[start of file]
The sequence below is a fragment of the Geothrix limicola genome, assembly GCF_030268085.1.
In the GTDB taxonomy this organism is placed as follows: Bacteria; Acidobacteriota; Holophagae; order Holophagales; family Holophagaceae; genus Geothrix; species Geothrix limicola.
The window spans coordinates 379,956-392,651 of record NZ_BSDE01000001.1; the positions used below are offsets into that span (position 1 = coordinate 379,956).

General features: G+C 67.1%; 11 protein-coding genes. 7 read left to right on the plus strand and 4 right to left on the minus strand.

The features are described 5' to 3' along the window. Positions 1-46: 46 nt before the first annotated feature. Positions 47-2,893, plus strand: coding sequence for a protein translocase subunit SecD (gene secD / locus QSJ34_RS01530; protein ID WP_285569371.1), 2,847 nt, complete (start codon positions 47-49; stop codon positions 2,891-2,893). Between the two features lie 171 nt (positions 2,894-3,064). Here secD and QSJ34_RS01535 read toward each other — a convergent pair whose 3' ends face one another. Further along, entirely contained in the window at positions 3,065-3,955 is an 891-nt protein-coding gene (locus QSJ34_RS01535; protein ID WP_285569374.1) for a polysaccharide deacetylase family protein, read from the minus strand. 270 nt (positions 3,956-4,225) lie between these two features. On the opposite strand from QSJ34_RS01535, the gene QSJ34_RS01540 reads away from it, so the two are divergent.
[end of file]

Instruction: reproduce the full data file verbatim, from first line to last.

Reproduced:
The sequence below is a fragment of the Geothrix limicola genome, assembly GCF_030268085.1.
In the GTDB taxonomy this organism is placed as follows: Bacteria; Acidobacteriota; Holophagae; order Holophagales; family Holophagaceae; genus Geothrix; species Geothrix limicola.
The window spans coordinates 379,956-392,651 of record NZ_BSDE01000001.1; the positions used below are offsets into that span (position 1 = coordinate 379,956).

General features: G+C 67.1%; 11 protein-coding genes. 7 read left to right on the plus strand and 4 right to left on the minus strand.

The features are described 5' to 3' along the window. Positions 1-46: 46 nt before the first annotated feature. Positions 47-2,893, plus strand: coding sequence for a protein translocase subunit SecD (gene secD / locus QSJ34_RS01530; protein ID WP_285569371.1), 2,847 nt, complete (start codon positions 47-49; stop codon positions 2,891-2,893). Between the two features lie 171 nt (positions 2,894-3,064). Here secD and QSJ34_RS01535 read toward each other — a convergent pair whose 3' ends face one another. Further along, entirely contained in the window at positions 3,065-3,955 is an 891-nt protein-coding gene (locus QSJ34_RS01535; protein ID WP_285569374.1) for a polysaccharide deacetylase family protein, read from the minus strand. 270 nt (positions 3,956-4,225) lie between these two features. On the opposite strand from QSJ34_RS01535, the gene QSJ34_RS01540 reads away from it, so the two are divergent.